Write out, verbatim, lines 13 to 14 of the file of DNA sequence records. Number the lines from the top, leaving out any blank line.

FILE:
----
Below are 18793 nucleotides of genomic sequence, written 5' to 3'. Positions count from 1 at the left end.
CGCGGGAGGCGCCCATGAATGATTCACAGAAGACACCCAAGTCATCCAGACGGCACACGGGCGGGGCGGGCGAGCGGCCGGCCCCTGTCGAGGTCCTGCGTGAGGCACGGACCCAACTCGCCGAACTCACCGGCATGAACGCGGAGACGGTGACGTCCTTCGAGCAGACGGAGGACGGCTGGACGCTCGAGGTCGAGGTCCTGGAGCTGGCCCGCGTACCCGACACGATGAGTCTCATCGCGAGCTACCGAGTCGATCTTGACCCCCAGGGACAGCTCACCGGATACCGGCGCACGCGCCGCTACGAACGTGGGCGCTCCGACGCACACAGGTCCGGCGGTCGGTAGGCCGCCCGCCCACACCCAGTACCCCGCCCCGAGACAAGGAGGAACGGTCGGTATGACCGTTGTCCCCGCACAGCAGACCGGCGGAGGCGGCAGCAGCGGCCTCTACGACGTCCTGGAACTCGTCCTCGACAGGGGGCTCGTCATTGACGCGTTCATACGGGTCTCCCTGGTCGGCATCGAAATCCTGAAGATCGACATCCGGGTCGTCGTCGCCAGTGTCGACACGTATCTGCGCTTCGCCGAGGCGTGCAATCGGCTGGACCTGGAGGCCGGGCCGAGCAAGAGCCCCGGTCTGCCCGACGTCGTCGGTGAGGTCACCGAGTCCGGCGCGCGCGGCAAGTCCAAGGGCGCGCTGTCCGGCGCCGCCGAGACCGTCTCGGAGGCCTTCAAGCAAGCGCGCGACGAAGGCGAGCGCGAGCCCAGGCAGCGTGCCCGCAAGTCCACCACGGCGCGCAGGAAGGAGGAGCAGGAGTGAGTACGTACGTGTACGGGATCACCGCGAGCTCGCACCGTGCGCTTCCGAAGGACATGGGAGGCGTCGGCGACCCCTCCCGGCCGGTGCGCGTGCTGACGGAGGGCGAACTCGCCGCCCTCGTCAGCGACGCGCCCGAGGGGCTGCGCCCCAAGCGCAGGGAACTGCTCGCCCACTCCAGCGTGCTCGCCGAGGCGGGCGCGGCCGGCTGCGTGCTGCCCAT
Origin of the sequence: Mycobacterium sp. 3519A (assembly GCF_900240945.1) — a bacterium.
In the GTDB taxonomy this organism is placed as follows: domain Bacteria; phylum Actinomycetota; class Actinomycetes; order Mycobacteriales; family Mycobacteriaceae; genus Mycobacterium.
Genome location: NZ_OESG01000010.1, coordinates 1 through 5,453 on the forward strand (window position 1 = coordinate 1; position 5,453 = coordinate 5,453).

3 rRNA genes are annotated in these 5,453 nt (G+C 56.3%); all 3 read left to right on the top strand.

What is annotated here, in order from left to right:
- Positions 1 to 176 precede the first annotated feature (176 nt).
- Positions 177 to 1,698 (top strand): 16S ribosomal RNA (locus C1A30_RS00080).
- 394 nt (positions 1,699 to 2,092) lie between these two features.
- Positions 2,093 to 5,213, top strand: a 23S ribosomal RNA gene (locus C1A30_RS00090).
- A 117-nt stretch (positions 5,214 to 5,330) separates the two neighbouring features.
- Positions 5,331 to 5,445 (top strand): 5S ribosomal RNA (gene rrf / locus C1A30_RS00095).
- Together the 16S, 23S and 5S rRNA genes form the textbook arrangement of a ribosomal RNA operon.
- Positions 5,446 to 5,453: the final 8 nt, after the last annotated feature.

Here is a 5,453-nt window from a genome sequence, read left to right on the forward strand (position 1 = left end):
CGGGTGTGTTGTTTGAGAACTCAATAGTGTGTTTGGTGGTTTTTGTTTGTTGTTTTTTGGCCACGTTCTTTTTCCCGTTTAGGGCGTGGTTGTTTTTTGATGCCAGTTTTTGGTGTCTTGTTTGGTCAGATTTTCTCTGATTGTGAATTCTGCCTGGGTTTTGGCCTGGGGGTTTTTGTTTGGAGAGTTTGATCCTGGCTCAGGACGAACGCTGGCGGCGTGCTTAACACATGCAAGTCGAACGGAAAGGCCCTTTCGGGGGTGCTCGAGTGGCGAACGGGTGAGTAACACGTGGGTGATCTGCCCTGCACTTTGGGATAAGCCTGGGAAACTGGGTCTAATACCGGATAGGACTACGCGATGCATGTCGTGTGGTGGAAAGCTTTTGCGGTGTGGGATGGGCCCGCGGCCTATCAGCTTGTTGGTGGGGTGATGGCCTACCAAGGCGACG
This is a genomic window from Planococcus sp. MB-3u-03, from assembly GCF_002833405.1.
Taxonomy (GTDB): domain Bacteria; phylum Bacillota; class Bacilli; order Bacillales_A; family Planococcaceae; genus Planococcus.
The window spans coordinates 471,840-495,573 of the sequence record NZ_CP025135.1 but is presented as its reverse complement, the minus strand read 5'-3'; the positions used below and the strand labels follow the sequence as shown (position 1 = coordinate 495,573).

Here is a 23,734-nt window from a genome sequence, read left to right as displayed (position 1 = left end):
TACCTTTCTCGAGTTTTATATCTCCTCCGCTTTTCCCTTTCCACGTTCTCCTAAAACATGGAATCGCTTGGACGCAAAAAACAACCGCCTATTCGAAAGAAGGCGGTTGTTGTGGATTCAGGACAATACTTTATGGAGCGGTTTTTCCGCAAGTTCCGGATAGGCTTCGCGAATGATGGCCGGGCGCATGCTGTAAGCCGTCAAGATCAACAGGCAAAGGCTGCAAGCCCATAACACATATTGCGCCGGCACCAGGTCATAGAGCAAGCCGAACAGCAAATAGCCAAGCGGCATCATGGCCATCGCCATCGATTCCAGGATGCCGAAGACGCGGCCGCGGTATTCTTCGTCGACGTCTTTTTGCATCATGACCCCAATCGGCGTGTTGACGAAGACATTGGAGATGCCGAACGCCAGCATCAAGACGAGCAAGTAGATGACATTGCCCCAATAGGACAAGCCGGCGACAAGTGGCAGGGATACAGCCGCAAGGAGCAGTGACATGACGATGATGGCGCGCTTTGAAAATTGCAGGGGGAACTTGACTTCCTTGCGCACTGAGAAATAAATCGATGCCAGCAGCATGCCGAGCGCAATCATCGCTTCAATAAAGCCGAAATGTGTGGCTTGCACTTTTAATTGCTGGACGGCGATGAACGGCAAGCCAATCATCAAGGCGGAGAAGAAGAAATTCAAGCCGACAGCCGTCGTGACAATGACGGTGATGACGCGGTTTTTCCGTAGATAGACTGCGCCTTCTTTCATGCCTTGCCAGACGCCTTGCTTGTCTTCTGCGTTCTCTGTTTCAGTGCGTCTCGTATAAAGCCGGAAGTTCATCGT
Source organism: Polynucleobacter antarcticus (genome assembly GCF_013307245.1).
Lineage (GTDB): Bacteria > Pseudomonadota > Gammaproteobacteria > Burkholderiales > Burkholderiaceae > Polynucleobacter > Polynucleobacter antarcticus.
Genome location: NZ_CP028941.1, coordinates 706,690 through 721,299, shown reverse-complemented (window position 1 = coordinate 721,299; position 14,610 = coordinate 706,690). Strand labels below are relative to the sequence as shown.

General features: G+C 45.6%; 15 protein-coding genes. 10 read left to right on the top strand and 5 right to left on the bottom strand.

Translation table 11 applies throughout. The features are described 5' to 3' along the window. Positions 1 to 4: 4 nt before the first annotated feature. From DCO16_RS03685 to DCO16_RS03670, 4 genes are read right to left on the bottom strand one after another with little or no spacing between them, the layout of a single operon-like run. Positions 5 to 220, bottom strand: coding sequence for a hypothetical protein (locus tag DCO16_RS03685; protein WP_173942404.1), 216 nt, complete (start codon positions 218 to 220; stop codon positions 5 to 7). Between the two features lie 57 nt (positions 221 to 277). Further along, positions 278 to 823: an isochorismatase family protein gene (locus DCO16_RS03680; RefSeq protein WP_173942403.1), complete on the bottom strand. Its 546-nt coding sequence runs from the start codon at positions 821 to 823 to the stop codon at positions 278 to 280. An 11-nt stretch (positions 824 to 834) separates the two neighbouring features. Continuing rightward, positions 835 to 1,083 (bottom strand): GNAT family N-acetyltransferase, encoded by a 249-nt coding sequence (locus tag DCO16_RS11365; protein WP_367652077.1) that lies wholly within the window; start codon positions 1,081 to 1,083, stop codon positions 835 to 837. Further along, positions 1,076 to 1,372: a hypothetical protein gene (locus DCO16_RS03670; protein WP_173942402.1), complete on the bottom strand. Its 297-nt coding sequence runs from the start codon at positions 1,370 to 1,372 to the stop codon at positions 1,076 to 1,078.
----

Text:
- Positions 5,331 to 5,445 (top strand): 5S ribosomal RNA (gene rrf / locus C1A30_RS00095).
- Together the 16S, 23S and 5S rRNA genes form the textbook arrangement of a ribosomal RNA operon.